In case you’re wondering, the word “communist” only appears 29 times in all those posts, far too rarely to reach the threshold required to appear in the image. “Thank” or “thanks” appears over 2,000 times.

A Hashtag Contested: Positive and Negative Social Media Reaction to the RSA-NSA Scandal

For some time now, public relations professionals have been worrying about “the bashtag problem.” Corporations may spend years cultivating positive conversations about their products over social media by developing and promoting a hashtag, only to see “their” hashtag fall into bashtag status when negative social media posts about that organization swamp the positive posts the organization seeks. Upset that public criticism may “ruin their brand,” some corporations have developed intimidation strategies to shut up and shut down isolated critics. But when large numbers of people join in the bashtagging, there’s no easy way to stop the dissent.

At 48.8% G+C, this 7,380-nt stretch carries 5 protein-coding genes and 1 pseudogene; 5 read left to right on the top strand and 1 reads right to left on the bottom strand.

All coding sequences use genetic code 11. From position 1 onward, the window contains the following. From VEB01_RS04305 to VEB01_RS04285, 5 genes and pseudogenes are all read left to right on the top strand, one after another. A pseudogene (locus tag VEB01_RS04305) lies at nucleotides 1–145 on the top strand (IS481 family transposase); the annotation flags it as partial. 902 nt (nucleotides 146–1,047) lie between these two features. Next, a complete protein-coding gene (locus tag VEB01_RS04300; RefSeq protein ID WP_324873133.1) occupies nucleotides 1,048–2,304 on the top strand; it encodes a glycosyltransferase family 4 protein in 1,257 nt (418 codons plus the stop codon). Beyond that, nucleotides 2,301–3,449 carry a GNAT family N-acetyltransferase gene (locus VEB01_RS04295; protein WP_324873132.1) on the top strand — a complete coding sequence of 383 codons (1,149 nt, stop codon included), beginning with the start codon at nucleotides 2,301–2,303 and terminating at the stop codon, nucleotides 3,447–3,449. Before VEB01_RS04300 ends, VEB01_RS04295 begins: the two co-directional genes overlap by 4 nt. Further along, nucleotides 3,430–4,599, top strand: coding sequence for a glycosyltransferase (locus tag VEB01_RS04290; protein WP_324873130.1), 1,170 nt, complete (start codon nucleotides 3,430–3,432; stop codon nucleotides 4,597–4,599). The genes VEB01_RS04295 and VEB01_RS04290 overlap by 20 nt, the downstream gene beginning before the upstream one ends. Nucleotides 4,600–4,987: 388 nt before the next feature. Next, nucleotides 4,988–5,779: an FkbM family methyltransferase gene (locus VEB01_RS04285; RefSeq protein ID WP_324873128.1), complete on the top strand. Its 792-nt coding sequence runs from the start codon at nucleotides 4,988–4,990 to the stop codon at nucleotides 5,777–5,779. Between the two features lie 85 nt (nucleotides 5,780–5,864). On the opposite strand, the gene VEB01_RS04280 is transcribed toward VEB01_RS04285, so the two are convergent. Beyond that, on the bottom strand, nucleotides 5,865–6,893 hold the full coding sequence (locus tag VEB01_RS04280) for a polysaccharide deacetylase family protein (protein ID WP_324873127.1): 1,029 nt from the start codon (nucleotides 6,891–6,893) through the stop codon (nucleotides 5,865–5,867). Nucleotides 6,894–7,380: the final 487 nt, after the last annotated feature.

Through the fall of 2013, cybersecurity corporation RSA enjoyed positive references on its #RSAC hashtag on Twitter that it had developed to advertise its annual professional conference. In late December, however, it emerged that RSA’s data encryption products had a “back door” built into them that allowed the National Security Agency (NSA) to break users’ encryption and (possibly without a warrant) snoop on private communications. On December 23, RSA issued a “non-denial” that seemed to implicitly acknowledge the arrangement. On that day, the positive flavor of the #RSAC hashtag changed.